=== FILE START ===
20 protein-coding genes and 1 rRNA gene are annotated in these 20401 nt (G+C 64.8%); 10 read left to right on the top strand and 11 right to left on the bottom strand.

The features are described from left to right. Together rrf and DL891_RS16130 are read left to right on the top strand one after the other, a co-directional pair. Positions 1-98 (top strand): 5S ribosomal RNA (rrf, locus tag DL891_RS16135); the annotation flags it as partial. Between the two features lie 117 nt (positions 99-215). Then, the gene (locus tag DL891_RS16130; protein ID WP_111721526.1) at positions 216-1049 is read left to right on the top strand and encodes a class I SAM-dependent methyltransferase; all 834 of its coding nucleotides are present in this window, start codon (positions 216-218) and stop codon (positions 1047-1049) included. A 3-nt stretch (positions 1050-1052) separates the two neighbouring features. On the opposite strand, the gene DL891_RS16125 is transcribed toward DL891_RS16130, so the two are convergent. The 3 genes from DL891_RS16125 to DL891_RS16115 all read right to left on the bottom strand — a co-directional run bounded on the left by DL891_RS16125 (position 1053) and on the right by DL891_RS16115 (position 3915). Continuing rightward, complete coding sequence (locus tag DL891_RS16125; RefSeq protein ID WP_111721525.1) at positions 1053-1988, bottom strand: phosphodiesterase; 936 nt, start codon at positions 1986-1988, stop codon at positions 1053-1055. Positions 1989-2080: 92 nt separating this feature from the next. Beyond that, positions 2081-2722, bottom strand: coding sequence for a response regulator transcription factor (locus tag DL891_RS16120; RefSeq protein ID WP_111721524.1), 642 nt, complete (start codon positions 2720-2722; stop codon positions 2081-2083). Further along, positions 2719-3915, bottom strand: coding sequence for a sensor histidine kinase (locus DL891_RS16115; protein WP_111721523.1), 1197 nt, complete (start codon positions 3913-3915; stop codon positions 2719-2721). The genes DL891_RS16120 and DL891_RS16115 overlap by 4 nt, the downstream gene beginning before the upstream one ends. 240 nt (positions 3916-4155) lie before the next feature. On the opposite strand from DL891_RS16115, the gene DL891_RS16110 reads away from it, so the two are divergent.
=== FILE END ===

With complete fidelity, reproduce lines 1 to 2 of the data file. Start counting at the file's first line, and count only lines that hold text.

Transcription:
20 protein-coding genes and 1 rRNA gene are annotated in these 20401 nt (G+C 64.8%); 10 read left to right on the top strand and 11 right to left on the bottom strand.

The features are described from left to right. Together rrf and DL891_RS16130 are read left to right on the top strand one after the other, a co-directional pair. Positions 1-98 (top strand): 5S ribosomal RNA (rrf, locus tag DL891_RS16135); the annotation flags it as partial. Between the two features lie 117 nt (positions 99-215). Then, the gene (locus tag DL891_RS16130; protein ID WP_111721526.1) at positions 216-1049 is read left to right on the top strand and encodes a class I SAM-dependent methyltransferase; all 834 of its coding nucleotides are present in this window, start codon (positions 216-218) and stop codon (positions 1047-1049) included. A 3-nt stretch (positions 1050-1052) separates the two neighbouring features. On the opposite strand, the gene DL891_RS16125 is transcribed toward DL891_RS16130, so the two are convergent. The 3 genes from DL891_RS16125 to DL891_RS16115 all read right to left on the bottom strand — a co-directional run bounded on the left by DL891_RS16125 (position 1053) and on the right by DL891_RS16115 (position 3915). Continuing rightward, complete coding sequence (locus tag DL891_RS16125; RefSeq protein ID WP_111721525.1) at positions 1053-1988, bottom strand: phosphodiesterase; 936 nt, start codon at positions 1986-1988, stop codon at positions 1053-1055. Positions 1989-2080: 92 nt separating this feature from the next. Beyond that, positions 2081-2722, bottom strand: coding sequence for a response regulator transcription factor (locus tag DL891_RS16120; RefSeq protein ID WP_111721524.1), 642 nt, complete (start codon positions 2720-2722; stop codon positions 2081-2083). Further along, positions 2719-3915, bottom strand: coding sequence for a sensor histidine kinase (locus DL891_RS16115; protein WP_111721523.1), 1197 nt, complete (start codon positions 3913-3915; stop codon positions 2719-2721). The genes DL891_RS16120 and DL891_RS16115 overlap by 4 nt, the downstream gene beginning before the upstream one ends. 240 nt (positions 3916-4155) lie before the next feature. On the opposite strand from DL891_RS16115, the gene DL891_RS16110 reads away from it, so the two are divergent.